CONCLUSION: We continue to flag what we view as heightened risk for a JGB market rout; for now, however, the coast remains clear.


POSITION: Short the Japanese yen (FXY).


In the wee hours of the morning (US time) the international ratings agency Fitch downgraded Japan’s long-term local-currency sovereign debt rating one notch to A+; additionally, the agency reduced the country’s long-term foreign currency debt rating two notches to the same level. This action is critical in nature because we are now one step (i.e. a downgrade from another “Big 3” agency: S&P = AA- w/ NEG outlook and Moody’s = Aa3 w/ STABLE outlook) closer to triggering a ~$78B capital shortfall across the Japanese financial system.




One catalyst we see in accelerating the time frame of additional downgrades is that Japanese bureaucrats may wait until scheduled Upper House elections in the summer of 2013 to hold elections in the Lower House, per Azuma Koshiishi, secretary-general of the DPJ. Unless the LDP has backed off of their demand to dissolve the Diet prior to negotiating on the VAT hike, there will be no progress made on this front for over one full year – a major catalyst for further downgrades of Japanese sovereign debt further per commentary out of both of the remaining agencies.


The most recent downgrade (today) had a fair impact on the currency market, with the USD/JPY cross jumping from ¥79.58 to as high as ¥79.77 within minutes following the downgrade.




Looking to the Japanese sovereign debt market – which has been a key focus of ours this year as it relates to potentially being the next domino in the context of our Sovereign Debt Dichotomy theme – prices are not confirming Fitch’s worry that “[t]he country’s fiscal consolidation plan looks leisurely relative even to other fiscally-challenged high-income countries, and implementation is subject to political risk.”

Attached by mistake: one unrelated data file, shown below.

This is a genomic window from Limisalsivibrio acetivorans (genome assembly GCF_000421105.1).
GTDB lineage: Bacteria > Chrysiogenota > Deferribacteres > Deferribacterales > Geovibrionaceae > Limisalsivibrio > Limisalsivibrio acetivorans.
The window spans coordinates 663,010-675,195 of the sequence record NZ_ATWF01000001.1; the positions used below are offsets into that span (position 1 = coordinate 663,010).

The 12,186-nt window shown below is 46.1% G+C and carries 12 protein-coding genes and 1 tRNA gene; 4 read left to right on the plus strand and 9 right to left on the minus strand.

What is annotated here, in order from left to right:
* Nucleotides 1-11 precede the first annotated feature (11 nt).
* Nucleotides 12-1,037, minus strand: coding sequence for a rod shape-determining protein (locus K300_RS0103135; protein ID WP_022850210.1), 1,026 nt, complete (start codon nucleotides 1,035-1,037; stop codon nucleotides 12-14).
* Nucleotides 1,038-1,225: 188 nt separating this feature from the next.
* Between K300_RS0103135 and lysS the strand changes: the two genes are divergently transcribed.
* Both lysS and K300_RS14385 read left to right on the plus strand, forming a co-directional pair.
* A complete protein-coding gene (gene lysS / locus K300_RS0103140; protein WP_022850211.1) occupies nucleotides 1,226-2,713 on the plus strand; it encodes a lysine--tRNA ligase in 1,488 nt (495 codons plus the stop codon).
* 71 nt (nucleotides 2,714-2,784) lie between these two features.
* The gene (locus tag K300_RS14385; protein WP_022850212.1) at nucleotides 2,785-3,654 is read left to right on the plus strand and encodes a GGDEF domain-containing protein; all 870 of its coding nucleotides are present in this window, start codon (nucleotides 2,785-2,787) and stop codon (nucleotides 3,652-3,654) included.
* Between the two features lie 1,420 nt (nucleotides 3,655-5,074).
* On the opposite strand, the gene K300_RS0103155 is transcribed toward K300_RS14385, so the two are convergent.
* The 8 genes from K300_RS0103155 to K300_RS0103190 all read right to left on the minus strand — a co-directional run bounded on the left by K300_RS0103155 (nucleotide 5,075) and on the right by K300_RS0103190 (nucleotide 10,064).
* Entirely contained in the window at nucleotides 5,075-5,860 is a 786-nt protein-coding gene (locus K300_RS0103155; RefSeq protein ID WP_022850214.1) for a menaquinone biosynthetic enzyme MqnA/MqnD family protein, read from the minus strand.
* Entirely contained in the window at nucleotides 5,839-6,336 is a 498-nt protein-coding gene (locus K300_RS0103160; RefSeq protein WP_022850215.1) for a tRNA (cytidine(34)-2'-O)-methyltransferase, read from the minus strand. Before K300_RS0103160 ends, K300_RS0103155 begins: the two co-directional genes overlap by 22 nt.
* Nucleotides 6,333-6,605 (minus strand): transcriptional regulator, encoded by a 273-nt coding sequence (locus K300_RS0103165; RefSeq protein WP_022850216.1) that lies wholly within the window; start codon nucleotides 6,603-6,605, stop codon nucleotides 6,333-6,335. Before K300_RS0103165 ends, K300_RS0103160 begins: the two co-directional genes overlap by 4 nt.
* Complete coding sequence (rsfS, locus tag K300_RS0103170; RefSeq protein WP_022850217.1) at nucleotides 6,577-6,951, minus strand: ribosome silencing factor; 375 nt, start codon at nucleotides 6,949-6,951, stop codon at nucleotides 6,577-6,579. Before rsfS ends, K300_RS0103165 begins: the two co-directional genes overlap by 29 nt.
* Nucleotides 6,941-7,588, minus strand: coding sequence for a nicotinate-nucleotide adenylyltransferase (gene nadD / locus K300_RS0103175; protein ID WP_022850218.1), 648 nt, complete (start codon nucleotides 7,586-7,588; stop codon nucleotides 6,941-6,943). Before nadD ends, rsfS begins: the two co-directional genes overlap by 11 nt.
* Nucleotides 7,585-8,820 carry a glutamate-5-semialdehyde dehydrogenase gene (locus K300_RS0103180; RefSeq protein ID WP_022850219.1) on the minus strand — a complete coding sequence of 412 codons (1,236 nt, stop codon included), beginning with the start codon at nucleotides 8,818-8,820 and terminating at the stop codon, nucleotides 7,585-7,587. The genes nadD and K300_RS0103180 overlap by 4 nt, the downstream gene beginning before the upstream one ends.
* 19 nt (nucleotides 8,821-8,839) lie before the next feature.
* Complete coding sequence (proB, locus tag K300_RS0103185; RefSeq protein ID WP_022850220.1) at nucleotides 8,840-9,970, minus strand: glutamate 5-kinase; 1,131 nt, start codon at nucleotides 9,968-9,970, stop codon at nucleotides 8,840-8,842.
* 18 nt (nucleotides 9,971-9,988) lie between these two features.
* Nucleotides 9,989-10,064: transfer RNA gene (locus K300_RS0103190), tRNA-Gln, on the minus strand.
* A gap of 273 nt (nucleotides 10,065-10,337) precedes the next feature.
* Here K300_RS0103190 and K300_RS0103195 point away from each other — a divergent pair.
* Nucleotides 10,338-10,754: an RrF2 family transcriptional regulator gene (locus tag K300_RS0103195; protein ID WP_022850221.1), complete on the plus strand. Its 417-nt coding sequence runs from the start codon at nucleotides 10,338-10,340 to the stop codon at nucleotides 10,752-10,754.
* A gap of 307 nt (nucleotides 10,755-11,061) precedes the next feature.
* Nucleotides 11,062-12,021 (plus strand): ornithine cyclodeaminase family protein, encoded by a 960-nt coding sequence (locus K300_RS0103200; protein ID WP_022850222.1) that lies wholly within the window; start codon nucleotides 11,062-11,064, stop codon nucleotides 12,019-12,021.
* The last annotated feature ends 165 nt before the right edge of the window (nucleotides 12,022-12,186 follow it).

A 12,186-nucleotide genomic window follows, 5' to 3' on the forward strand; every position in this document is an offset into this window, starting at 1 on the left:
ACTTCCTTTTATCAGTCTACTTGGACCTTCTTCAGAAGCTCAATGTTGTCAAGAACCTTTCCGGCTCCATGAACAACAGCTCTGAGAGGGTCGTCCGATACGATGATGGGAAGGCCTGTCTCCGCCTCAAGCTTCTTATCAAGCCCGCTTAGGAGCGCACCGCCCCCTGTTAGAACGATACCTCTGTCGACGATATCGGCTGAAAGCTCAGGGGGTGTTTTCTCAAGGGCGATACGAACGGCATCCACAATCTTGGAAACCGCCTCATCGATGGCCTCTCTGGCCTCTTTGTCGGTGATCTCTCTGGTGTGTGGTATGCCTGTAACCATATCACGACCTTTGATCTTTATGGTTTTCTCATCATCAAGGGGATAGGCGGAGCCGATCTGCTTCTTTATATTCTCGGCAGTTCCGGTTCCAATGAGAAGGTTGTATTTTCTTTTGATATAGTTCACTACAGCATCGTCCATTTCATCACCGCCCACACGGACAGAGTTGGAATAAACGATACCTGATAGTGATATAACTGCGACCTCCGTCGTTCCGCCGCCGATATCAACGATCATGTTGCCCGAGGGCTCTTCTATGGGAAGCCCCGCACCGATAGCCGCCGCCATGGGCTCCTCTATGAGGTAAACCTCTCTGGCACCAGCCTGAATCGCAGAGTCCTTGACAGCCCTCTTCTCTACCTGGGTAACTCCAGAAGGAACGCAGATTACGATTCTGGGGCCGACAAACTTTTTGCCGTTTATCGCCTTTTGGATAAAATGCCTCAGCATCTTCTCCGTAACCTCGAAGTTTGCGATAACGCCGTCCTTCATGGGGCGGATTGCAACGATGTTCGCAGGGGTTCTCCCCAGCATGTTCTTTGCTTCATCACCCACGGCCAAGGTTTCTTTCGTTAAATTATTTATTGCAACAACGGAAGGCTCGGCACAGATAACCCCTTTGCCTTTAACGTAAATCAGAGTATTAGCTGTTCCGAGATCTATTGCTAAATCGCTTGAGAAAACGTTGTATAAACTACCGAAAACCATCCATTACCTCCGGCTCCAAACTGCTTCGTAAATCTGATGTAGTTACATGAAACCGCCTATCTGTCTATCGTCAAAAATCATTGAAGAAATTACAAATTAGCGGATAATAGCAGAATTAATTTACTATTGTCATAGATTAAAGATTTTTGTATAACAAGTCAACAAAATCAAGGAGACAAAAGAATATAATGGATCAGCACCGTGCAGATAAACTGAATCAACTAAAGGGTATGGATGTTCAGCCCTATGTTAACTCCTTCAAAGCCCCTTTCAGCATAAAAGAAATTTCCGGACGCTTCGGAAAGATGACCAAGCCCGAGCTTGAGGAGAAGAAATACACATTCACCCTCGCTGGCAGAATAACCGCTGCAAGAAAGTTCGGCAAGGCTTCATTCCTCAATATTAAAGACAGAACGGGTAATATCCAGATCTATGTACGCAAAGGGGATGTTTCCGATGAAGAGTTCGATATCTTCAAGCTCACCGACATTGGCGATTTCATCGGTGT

Two, ten and thirty-year nominal JGB yields have trended down in recent months to ~7, ~9 and ~2 year lows, respectively. From a market demand perspective, a couple of recent developments highlight the [arguably] well-deserved complacency within that market in that the BOJ failed to receive enough offers from financial institutions for its recent Asset Purchase Program open market operation (only ¥480.5B of a ¥600B target); this is in addition to failing to meet a ¥310B target (¥174.7B offered) for its Rinban operation (purchases of JGBs w/ a maturity < 1yr). For now, Japanese financial institutions can’t get their hands on enough JGBs!




Given the impressive demand conditions, it’s no surprise to see that L/T-S/T nominal JGB yield spreads have compressed meaningfully over that same duration. Part of this is due to the risk that the BOJ decides on implementing further easing measures in its monetary policy meeting, which is currently underway (results published tomorrow). Increasing the [bond] duration of their purchases and potentially acquiring foreign assets are two policy initiatives we think they may pursue if they do decide to incrementally ease at the current juncture.




For context, we’re of the view that the Cabinet Office’s recently upgraded 2012 economic outlook and the central bank’s increasingly hawkish fiscal 2012-13 inflation guidance limits the need for them to pursue further easing measures in the near term; a chart of medium term breakeven inflation expectations in Japan confirm our view. On the flip side, the threat of rolling blackouts this summer ranging from 7-20% of peak consumption (depending on region) could force downward pressure on the Japanese economy over the intermediate term and force the central bank to react preemptively to maintain Japanese Real GDP growth, which, after four consecutive quarters of YoY contraction, accelerated to +2.7% YoY in 1Q12.